An interesting hybrid of parallel motion and unlinked motion is opposite motion. This is where a backing vocal ‘mirrors’ the lead vocal. When the lead vocal rises, the backing vocal falls. When the lead vocal falls, the backing vocal rises. The effect can be ear-catching, but is difficult to pull off for long passages. It’s not always easy to find suitable notes for the harmony that retain the mirrored shape of the melody and also hit notes that support the overall harmonic structure of the music. Additionally, this approach can sometimes be constrained by the range of your singer. Despite these difficulties, opposite motion can be effective in small sections – even single motifs.

Intermittent emphasis

Backing vocals don’t have to be sounding for the same length time as the main vocal. In some situations, it’s appropriate for the backing vocals to come in occasionally for certain words or phrases. This allows you to emphasise some parts of the main vocal over others. This approach is particularly effective for long verses or complex choruses, where it’s easy for the listener to get lost. The backing vocals add some delineation and ‘punctuation’ to help make the song easier for the listener to understand. Of course, it’s also useful for reinforcing particular words or phrases in the song that have emotional significance.

Call and response

This is a really good way of adding interest and energy to a vocal part with a lot of gaps in between phrases. The simplest way to do this is to have the backing vocals fill the gap with an echo of the main vocal part. Bonus points for using a different melody and different (but relevant) words. Using different words can also give you an opportunity to expand on the lyrical themes and add meaning. Don’t fill in all the gaps, but do it in a way that supports the overall contour of the song (such as adding them to the second and last choruses).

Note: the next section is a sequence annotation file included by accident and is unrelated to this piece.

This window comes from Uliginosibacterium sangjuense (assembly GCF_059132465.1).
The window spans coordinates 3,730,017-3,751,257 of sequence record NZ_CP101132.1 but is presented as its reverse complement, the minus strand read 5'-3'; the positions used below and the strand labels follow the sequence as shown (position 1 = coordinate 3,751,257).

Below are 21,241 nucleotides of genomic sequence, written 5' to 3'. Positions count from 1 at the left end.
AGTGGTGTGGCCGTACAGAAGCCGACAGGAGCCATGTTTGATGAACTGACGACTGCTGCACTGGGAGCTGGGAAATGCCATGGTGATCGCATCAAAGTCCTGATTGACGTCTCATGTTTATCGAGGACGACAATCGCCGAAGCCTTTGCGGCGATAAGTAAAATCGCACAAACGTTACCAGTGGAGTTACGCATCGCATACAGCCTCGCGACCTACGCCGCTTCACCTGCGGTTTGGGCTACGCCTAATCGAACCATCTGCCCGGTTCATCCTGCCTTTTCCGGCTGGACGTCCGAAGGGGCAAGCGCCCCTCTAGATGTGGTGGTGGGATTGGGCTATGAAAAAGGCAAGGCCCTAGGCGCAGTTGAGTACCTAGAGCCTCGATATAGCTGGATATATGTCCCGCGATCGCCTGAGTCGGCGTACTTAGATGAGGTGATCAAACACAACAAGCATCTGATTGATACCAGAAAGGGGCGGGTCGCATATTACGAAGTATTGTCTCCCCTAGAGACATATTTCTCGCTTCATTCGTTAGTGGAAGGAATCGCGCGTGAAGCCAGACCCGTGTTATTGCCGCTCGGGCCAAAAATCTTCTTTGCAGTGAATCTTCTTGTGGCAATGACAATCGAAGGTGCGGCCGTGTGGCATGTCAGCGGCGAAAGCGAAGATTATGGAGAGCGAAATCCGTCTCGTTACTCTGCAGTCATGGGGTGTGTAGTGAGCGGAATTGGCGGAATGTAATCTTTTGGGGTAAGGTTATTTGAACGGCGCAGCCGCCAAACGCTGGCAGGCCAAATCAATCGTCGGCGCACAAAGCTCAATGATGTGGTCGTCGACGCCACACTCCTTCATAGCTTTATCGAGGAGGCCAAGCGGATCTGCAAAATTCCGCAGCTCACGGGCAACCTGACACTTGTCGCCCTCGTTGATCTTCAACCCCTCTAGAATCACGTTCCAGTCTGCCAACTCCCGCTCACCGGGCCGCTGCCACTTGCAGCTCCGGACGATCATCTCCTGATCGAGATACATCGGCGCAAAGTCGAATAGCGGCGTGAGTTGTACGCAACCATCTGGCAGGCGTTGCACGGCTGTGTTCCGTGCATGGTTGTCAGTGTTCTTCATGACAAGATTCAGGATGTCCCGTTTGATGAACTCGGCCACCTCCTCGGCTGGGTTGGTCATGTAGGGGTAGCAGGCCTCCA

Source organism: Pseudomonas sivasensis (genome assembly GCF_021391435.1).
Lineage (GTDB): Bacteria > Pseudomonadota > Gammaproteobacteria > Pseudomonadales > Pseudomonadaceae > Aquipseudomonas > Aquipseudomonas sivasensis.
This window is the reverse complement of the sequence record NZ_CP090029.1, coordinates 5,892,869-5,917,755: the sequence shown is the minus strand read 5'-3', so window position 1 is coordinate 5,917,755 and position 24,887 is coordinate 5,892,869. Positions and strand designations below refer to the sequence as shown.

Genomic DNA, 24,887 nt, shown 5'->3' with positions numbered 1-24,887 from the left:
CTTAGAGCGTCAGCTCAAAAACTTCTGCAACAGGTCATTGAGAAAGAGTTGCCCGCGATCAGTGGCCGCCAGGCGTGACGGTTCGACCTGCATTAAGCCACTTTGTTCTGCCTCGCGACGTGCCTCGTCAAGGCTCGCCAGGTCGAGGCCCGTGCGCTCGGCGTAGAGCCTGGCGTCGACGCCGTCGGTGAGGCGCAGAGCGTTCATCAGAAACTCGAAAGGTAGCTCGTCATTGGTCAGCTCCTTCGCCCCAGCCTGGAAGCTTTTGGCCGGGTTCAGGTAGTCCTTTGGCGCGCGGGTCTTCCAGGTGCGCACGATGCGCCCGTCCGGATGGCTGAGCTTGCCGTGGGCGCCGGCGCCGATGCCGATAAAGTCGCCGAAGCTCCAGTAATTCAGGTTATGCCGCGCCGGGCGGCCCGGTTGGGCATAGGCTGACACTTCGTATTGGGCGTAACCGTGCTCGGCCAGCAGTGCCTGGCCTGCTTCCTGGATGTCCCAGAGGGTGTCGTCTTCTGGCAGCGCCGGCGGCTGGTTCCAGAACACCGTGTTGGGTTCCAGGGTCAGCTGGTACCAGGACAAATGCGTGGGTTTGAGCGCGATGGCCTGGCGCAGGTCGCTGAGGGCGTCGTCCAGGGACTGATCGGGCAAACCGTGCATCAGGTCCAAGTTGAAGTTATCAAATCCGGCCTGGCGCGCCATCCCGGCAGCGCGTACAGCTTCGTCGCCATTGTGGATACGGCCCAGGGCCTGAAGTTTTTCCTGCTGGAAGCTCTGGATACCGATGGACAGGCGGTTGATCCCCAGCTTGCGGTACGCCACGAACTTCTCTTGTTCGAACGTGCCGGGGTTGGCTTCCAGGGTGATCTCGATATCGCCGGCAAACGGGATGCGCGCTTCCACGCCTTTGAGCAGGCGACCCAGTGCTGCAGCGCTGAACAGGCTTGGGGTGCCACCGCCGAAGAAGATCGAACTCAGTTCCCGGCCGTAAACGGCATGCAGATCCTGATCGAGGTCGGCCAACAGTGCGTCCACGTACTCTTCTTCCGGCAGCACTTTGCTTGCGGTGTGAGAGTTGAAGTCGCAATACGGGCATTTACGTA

Just two more quick ideas:

  1. Don’t forget to combine these different approaches. These are all techniques available to you. You should choose when it is appropriate to use them. Some songs won’t require any backing vocals. Some songs are best served by only using one of the techniques above. Some songs will require a combination of these techniques in order to bring the best out of them. Always remember to support the lyrical content and the contour of the song.
  2. These tips don’t only work for voices – they also work for instrumental parts too! Even if you’re composing music without words, you can probably find use for these techniques. For example, you might emphasise a techno lead synth with a second harmony part underneath it for the most intense section of the song. Or you might have a guitar solo being echoed and harmonised by a supporting keyboard part.

With these techniques in mind, try out some new ideas on your next song and see how they go. Some ideas might work, others might not. Either way – you’ll learn something new!

-Kim.